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Plants

Tear out your lawn, save California

A woman stands in a garden full of flowers.
Sarah Lariviere and her husband removed their front and back lawns by themselves, replacing them with drought-tolerant plants. A Metropolitan Water District of Southern California rebate paid for the $4,700 project.
(Mariah Tauger / Los Angeles Times)
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In case you missed the memo: Glossy green lawns fed by sprinklers arcing water into the sky just don’t work anymore in these days of lingering drought.

As the supply of water in reservoirs and wells continues to shrink around California, we need to change what and how we’re irrigating.

Public parks might arguably be good locations for large expanses of turf in Southern California’s low-rain climate, but around our houses? That’s become a pipe dream this summer for many Angelenos whose outdoor water use has been curtailed to a few minutes a week, not nearly enough to keep a lawn alive, let alone green.

Water districts are offering rebates for removing lawns, but many won’t give you money for installing artificial turf (which keeps water from flowing into the ground, potentially killing trees and beneficial micro-organisms in the soil) or a bunch of rocks and a couple of cacti. Instead, you must include drought-tolerant plants and an efficient way to keep them watered, such as drip irrigation.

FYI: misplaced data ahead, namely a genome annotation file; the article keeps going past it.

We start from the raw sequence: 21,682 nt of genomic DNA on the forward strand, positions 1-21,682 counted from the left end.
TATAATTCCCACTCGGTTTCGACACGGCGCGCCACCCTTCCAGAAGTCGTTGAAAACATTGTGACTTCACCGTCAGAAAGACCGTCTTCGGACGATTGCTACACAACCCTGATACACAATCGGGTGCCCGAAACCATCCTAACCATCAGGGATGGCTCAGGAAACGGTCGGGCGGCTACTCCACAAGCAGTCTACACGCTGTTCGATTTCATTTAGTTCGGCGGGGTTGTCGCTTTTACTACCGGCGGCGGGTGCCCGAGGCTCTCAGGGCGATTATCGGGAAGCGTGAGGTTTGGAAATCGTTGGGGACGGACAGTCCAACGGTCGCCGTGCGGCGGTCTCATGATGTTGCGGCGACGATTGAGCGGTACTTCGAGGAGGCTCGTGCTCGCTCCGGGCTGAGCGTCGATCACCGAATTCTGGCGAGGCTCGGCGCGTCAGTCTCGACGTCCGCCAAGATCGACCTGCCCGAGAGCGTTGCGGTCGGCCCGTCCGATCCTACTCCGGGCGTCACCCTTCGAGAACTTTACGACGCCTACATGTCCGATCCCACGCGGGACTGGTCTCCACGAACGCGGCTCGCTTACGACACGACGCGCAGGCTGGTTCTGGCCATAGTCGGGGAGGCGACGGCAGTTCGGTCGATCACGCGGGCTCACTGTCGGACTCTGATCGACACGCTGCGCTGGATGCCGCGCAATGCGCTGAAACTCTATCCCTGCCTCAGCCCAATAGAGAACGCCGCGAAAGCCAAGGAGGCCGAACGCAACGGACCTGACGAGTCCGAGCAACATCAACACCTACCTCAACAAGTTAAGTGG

The Times has been speaking to L.A. County residents who’ve taken out their lawns and transformed their yards into fragrant, leafy, low-water paradises — often with a DIY approach.

Yes, it takes work, but these yard converts rave about lower water bills, tackling climate change head on, the pride they felt after accomplishing a daunting task and finding serenity in the process. Let these stories of ripping out lawns guide and inspire as you reconsider your own landscaping plans.

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As the drought continues, Californians are tearing out their lawns. Here’s a DIY guide to killing grass to prep for a drought-tolerant landscape.

Amidst the California drought, have you torn out your lawn and replaced it with drought-tolerant plants? If not, are you considering it? We want to hear from you.

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